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Davek0974
07-24-2009, 06:43 AM
Hi all,

i'm trying to clean up a new-to-me horizontal mill. Its covered in encrusted swarf and dried coolant.

Is there a decent solvent (in the UK) i can smother it in to loosen it all up a bit?

At present its soaking in a 50/50 mix of oil and white spirit which has worked well in the past but this one has it beaten i think:confused:

Thanks in advance

Dave

Circlip
07-24-2009, 10:01 AM
Can you still get "Gunk" Dave?? and some swear by "Jennolite"

Regards Ian.

Timleech
07-24-2009, 10:19 AM
I use stuff similar to Jizer from my local oil blenders, basically kerosene + detergent, it's done the same job for me very well in the past and can be washed off with water if need be. I try to soak it up with oil mats, the thin rectangular oil-only absorbent pads.
If that's not man enough, you could try brake cleaner but that's best done outside because of the fumes. If you can't do it outside, have all doors & windows open, do a bit then go away for a while while the fumes disperse.

Tim

andy_b
07-24-2009, 11:07 AM
needle scaler. :)

just don't use it on the ways.

andy b.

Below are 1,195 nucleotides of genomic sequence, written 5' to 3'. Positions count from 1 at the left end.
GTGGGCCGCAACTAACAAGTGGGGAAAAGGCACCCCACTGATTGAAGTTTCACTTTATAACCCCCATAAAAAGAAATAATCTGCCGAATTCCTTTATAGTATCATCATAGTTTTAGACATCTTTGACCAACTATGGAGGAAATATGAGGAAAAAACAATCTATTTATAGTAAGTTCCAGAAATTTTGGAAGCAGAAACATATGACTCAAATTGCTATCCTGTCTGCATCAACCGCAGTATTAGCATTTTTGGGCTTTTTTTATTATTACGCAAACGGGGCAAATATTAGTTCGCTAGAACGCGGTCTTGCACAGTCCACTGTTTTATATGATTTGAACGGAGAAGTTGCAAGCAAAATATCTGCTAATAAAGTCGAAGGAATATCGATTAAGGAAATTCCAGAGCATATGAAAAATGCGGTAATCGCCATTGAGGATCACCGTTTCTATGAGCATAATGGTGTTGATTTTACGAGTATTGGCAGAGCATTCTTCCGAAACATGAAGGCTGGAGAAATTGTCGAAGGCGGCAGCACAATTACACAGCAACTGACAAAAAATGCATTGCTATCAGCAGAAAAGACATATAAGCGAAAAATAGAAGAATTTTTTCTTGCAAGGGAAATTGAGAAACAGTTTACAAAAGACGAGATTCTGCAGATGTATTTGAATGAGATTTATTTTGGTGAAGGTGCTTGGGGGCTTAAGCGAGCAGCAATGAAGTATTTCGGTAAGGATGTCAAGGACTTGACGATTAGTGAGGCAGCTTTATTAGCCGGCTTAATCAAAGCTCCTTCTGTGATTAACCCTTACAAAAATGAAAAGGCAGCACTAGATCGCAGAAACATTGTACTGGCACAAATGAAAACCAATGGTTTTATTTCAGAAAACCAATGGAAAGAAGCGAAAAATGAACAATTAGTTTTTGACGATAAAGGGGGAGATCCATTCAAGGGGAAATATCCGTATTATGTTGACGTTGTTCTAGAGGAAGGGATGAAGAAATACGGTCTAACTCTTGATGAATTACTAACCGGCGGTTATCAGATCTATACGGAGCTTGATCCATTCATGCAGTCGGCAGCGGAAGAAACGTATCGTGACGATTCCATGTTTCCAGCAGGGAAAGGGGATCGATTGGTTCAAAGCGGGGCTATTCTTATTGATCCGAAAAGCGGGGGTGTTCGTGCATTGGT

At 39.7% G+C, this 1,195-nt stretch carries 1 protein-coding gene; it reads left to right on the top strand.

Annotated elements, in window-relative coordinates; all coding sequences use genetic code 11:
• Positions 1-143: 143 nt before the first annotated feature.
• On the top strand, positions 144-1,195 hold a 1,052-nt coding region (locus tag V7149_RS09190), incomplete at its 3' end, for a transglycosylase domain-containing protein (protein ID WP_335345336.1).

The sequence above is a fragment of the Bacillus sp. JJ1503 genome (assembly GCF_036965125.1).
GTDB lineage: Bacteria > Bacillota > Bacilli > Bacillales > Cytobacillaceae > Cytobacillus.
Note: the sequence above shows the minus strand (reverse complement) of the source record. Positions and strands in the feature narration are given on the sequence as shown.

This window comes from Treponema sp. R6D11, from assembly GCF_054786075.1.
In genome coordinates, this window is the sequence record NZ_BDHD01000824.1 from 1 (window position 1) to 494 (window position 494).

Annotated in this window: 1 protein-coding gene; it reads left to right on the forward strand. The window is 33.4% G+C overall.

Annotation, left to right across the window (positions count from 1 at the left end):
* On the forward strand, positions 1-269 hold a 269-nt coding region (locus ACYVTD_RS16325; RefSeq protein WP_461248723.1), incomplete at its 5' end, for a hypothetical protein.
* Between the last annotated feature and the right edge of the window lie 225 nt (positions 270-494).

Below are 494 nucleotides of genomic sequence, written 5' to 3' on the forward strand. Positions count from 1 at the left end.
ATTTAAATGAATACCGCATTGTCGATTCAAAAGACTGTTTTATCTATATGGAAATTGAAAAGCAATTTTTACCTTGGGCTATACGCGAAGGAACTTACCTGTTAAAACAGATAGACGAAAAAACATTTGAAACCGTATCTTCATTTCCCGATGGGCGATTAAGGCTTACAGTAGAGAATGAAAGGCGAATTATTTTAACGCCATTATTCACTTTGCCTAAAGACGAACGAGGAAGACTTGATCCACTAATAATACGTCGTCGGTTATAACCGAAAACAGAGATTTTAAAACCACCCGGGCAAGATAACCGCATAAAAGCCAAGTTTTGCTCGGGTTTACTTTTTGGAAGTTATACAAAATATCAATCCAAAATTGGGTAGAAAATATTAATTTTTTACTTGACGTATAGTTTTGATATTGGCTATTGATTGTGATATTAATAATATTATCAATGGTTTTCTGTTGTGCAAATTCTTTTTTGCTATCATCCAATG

lakeside53
07-24-2009, 12:07 PM
I just cleaned a big lathe in the same condition. The coolant from the lathe and the adjacent machines had formed a varnish impregnated with 30 years of metal chips that was really tough to get off. I tried "everything".... (mineral spirits, turpentine, lacquer thinner, naphtha, lantern fluid and more...) with all types of pads, and to some degree most worked with varying degreees of elbow grease. The paint still had a brown film and looked muddy... BUT.... by chance I tried Isopropyl Alcohol (rubbing alcohol). WOW... one wipe, chips and coolant gone, and no underlying paint damage. I went to buy it in gallons and found it hard to find on the day, so I bought a few gallons of Methyl Alcohol ("denatured alcohol"). Worked the same or even more aggressively, but left a slight white film behind -no problem - cleaned off nicely with a rub of Hoope's #9 gun cleaning oil.

Davek0974
07-24-2009, 03:31 PM
I just cleaned a big lathe in the same condition. The coolant from the lathe and the adjacent machines had formed a varnish impregnated with 30 years of metal chips that was really tough to get off. I tried "everything".... (mineral spirits, turpentine, lacquer thinner, naphtha, lantern fluid and more...) with all types of pads, and to some degree most worked with varying degreees of elbow grease. The paint still had a brown film and looked muddy... BUT.... by chance I tried Isopropyl Alcohol (rubbing alcohol). WOW... one wipe, chips and collant gone, and no underlying paint damage. I went to buy it in gallons and found it hard to find on the day, so I bought a few gallons of Methyl Alcohol ("denatured alcohol"). Worked the same or even more aggressively, but left a slight white film behind -no problem - cleaned off nicely with a rub of Hoope's #9 gun cleaning oil.


Wow, i hadn't thought of IPA, we use it at work in 25ltr drums on the printing machines, i'll borrow some and try it.